Our co-operative is built on a foundation of community, sustainability, and the love of good – legitimately good – food. We value the soil that our local, fresh produce is grown in. We care about how each of our farmers interacts with the land. We are SO PROUD to have many organic, regenerative, and permaculture farms as members. Customers can read all about each farm’s respective practices on the ‘Meet our Producers’ section of our site, www.cow-op.ca.
@kpyouth KinPark Youth Urban Farm is one example of a no-till, permaculture-inspired market garden that sells fresh produce on the Cow-op. Here you can see their Winter mulch in action, and the rich, healthy, carbon-sequestering soil that results!
@coastalrainforestfarm Coastal Rainforest Farm – “from Soil to Soul!” – is another example of a small-scale, community oriented farm practicing both minimum till methods on some fields and no-till on others. The key is in getting to know your soil – the soil texture and structure – and making educated decisions to prepare the fields for planting, weed prevention and overwintering with the most harmonious practices possible. While cover cropping or “living mulches” are an integral piece of soil protection and regeneration, inorganic mulches such as plastic have a time and a place as well.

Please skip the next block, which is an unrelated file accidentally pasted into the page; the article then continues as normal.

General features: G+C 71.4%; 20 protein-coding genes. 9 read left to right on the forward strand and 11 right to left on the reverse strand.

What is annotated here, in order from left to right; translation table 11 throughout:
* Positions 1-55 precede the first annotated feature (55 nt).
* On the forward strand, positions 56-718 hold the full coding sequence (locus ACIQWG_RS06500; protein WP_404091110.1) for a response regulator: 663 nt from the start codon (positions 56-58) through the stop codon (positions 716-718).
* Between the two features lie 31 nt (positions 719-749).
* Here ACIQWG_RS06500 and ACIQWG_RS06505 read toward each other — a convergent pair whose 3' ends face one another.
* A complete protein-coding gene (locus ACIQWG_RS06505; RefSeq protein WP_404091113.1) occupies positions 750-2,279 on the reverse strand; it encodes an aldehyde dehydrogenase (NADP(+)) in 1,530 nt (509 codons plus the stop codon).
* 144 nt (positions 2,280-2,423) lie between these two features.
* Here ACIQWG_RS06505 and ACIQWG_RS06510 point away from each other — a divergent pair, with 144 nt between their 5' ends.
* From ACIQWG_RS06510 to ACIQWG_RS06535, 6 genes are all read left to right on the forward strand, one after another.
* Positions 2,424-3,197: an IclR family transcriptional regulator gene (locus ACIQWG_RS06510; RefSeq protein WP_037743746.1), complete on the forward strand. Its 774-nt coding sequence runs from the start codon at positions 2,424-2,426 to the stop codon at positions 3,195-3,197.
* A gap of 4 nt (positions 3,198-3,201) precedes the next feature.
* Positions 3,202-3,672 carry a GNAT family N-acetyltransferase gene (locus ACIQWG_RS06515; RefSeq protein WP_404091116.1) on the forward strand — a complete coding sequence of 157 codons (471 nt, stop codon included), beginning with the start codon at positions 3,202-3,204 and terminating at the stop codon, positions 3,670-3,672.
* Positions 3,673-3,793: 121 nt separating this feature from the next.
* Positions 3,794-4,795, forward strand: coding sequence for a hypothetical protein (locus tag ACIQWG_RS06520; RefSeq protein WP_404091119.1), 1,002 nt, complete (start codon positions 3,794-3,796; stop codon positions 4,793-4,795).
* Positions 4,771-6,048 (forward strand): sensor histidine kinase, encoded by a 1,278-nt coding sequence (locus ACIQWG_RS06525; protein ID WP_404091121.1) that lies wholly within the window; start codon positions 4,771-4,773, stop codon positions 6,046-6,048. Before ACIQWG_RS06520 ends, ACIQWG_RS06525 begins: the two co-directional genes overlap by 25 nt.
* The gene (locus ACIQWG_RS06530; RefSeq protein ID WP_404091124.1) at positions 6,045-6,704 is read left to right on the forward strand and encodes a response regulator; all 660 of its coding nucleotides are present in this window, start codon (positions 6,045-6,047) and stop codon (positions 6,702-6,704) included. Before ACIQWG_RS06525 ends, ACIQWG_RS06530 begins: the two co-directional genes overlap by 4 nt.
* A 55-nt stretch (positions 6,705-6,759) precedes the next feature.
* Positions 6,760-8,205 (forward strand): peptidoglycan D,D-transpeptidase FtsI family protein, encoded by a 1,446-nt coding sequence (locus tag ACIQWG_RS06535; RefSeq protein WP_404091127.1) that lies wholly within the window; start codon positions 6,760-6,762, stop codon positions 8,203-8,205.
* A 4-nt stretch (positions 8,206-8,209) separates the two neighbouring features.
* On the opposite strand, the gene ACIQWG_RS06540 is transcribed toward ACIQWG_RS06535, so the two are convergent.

The use of plastic can be a slippery slope and the trend in large-scale organic agriculture to rely on purchasing plastic each year for their operations is something to caution against and an important topic of conversation. Coastal Rainforest Farm was able to divert a number of 50 x 100 foot blackout plastic tarps that were heading towards the waste stream from a local tree nursery who needed to recover their greenhouses. These tarps act as a great intermediary to kill back cover crops or weeds without tilling. When times run short these tarps can be used to cover and protect a field over-winter if the window of cover-cropping was missed and it gets too late in the season for cover cropping seeds to be planted.
@holy_stick_farms Holy Stick Farm also orients their practices towards a holistic approach. The weeds are fed to their animals, the chickens, ducks, pigs and sheep are rotationally grazed and are used to help with pest control and the manure is fed back into the soil. Since building healthy soil for productive market farms often requires more inputs than are on-farm, Holy Stick Farms gathers horse and livestock manure in the Spring and Fall, lets the microbes do their magic and uses the nutrient compost once it composts down and gets nice and dark.
Thank you to article content contributors Laura Boyd-Clowes, @coastalrainforestfarm & @holy_stick_farms